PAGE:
“Who does that?” is a good question to apply to a lot of Charlie’s work (answer: only Mr. Watts), and it particularly applies to the opening fills on “Sway.” Deceptively simple, the second one (after the 4 accents counting off the song) is so unusual – both where it’s positioned at the end of the line just before the vocals, as well as where he puts the accents. Many an excellent drummer would be hard pressed to play it correctly, and it’s doubtful that any would have quite the feel Charlie brings to it.
“Sway” is also unique in that Charlie adds a fill after every single line (except in the first chorus, which is curious; my guess is he felt that the song needed to establish the chorus once without fills), and while they’re all quarter and 8th notes – mostly triplets – there’s also far more variety than in any other Stones song. Perhaps he allowed himself the indulgence of improvisation he so admired in jazz. Or perhaps it’s his percussive interpretation of “flinging tears out on the dusty ground”.
In fact, the bridge is almost all fills, aside from the snare accents accompanying “there must be ways”; they return to bring the song back in from the first guitar lead, this time to Jagger’s “hey, hey, hey now!” From that point on, Charlie stays on the ride cymbal, and we’re treated to a rhythmic and sonic feast.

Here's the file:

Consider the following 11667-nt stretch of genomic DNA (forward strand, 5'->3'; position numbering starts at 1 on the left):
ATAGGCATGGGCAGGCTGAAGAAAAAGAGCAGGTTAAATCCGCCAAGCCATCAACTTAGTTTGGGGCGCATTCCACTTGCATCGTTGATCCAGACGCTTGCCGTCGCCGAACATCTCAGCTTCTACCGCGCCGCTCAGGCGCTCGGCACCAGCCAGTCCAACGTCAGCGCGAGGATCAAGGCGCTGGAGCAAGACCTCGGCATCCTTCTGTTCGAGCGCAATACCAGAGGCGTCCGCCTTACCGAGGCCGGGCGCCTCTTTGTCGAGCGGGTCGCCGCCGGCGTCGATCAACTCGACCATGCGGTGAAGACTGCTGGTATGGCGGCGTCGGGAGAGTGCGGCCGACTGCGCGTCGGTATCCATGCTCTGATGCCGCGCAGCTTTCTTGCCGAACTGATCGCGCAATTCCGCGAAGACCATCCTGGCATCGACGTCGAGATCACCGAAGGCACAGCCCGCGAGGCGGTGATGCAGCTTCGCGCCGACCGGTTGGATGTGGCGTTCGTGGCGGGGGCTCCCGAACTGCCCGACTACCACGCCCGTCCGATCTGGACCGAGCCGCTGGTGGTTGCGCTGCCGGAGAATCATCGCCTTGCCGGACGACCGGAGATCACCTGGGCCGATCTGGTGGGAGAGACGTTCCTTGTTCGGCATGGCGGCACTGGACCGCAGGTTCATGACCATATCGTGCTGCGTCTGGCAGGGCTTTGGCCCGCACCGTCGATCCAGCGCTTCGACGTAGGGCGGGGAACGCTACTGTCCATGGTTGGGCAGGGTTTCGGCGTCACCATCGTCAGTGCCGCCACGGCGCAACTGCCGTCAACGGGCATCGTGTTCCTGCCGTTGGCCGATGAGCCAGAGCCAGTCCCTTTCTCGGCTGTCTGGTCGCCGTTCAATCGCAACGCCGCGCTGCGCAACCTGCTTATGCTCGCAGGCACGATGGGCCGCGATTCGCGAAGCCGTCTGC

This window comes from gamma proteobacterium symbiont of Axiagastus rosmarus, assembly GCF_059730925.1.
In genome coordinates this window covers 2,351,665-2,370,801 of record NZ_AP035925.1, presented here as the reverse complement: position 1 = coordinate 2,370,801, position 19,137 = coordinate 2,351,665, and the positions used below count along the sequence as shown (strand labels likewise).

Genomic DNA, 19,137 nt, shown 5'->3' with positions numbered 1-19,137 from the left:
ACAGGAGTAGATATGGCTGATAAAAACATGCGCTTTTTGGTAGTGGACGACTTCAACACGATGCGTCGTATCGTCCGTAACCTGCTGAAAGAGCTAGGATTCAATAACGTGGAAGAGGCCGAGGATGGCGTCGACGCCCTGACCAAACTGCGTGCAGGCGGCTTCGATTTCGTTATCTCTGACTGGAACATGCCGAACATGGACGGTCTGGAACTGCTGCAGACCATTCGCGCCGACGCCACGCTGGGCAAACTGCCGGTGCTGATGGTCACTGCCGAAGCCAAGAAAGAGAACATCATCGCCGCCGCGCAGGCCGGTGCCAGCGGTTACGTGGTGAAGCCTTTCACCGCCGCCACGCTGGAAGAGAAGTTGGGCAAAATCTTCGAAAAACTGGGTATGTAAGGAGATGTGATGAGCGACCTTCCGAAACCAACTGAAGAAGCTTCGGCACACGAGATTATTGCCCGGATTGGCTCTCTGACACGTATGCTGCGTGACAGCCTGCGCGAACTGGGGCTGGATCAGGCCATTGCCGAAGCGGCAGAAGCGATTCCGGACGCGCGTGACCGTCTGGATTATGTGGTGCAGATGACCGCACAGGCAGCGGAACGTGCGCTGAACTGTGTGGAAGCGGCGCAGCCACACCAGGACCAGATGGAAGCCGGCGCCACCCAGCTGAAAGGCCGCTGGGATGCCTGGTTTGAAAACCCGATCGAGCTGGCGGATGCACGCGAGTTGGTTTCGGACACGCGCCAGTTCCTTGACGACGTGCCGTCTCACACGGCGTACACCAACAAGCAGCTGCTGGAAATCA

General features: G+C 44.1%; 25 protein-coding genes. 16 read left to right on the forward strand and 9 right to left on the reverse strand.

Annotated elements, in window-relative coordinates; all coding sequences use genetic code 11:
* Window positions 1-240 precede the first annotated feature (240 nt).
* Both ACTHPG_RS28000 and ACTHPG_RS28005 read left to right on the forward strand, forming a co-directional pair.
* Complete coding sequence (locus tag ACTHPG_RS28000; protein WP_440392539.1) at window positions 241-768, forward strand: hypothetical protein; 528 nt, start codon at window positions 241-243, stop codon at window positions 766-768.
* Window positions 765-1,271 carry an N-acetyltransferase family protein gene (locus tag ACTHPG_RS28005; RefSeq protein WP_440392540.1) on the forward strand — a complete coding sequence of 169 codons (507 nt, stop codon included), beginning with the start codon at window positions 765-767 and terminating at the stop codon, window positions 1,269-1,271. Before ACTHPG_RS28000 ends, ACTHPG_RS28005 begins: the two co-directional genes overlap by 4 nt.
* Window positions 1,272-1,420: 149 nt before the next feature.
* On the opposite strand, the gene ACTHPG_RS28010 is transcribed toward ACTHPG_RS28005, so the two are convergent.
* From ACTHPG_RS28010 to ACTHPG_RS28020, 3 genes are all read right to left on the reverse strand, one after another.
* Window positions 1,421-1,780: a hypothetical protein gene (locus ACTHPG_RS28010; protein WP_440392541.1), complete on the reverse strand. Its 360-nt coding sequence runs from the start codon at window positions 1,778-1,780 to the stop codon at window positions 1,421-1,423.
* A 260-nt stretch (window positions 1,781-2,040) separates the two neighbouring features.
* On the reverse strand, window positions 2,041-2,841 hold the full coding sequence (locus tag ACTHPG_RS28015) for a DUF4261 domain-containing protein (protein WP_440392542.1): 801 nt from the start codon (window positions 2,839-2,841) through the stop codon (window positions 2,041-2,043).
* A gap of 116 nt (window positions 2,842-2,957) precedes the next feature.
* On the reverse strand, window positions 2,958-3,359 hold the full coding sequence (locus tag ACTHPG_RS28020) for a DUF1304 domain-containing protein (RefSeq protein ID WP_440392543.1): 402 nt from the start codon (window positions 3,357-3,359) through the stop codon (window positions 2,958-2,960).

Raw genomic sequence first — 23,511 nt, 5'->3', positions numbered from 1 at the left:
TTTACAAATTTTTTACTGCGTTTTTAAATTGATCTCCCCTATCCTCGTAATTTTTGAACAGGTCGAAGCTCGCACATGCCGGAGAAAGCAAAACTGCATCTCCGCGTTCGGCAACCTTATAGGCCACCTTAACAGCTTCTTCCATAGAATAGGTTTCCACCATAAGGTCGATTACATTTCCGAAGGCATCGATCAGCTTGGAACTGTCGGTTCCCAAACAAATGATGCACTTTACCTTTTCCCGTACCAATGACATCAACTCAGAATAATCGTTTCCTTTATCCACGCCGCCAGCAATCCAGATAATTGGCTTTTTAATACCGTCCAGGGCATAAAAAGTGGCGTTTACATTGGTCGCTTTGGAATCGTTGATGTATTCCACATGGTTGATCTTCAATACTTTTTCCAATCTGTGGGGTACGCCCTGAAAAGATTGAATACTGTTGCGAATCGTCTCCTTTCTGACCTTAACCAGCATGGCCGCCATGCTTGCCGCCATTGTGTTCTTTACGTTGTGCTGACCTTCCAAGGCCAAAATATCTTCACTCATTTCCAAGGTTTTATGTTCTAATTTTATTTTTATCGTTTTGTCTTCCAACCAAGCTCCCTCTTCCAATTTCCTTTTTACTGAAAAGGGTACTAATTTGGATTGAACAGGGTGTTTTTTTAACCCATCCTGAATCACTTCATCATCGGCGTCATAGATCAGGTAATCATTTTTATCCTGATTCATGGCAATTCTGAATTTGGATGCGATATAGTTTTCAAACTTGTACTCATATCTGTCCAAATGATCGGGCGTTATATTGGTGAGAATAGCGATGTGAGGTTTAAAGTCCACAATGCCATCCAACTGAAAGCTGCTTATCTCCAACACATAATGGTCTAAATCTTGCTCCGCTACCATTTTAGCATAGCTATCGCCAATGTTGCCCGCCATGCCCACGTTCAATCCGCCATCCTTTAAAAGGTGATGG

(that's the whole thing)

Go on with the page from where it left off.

And it’s fitting that “Sway” is such a unique drum performance, as Charlie clearly identified with the song’s message:
“I don’t actually like touring, and I don’t like living out of suitcases. I hate being away from home. I always do tours thinking they’re the last one and at the end of them, I always leave the band. Because of what I do I can’t play the drums at home, so to play the drums I have to go on the road, and to go on the road I have to leave home and it’s like a terribly vicious circle. And it’s always been my life.”
Thank you, Mr. Watts, for blessing us by allowing drumming and the road to be your life. We are all richer for it, and there will never be another high flying bird quite like you.